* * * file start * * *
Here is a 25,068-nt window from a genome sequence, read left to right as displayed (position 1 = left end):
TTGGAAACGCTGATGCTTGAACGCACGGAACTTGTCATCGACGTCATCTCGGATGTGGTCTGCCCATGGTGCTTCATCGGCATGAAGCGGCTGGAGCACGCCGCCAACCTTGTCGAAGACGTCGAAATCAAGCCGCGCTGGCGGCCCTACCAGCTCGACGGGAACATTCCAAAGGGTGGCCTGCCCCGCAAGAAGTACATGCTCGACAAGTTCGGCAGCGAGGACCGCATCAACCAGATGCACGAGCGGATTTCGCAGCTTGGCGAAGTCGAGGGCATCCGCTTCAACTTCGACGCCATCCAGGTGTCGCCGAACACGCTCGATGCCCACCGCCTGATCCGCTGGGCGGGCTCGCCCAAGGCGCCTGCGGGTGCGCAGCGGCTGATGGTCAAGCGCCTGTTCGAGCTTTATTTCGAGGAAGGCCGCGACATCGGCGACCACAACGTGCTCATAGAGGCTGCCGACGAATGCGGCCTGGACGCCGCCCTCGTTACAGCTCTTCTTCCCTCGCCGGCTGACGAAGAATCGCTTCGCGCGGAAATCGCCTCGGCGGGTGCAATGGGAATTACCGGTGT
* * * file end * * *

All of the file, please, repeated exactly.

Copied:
Here is a 25,068-nt window from a genome sequence, read left to right as displayed (position 1 = left end):
TTGGAAACGCTGATGCTTGAACGCACGGAACTTGTCATCGACGTCATCTCGGATGTGGTCTGCCCATGGTGCTTCATCGGCATGAAGCGGCTGGAGCACGCCGCCAACCTTGTCGAAGACGTCGAAATCAAGCCGCGCTGGCGGCCCTACCAGCTCGACGGGAACATTCCAAAGGGTGGCCTGCCCCGCAAGAAGTACATGCTCGACAAGTTCGGCAGCGAGGACCGCATCAACCAGATGCACGAGCGGATTTCGCAGCTTGGCGAAGTCGAGGGCATCCGCTTCAACTTCGACGCCATCCAGGTGTCGCCGAACACGCTCGATGCCCACCGCCTGATCCGCTGGGCGGGCTCGCCCAAGGCGCCTGCGGGTGCGCAGCGGCTGATGGTCAAGCGCCTGTTCGAGCTTTATTTCGAGGAAGGCCGCGACATCGGCGACCACAACGTGCTCATAGAGGCTGCCGACGAATGCGGCCTGGACGCCGCCCTCGTTACAGCTCTTCTTCCCTCGCCGGCTGACGAAGAATCGCTTCGCGCGGAAATCGCCTCGGCGGGTGCAATGGGAATTACCGGTGT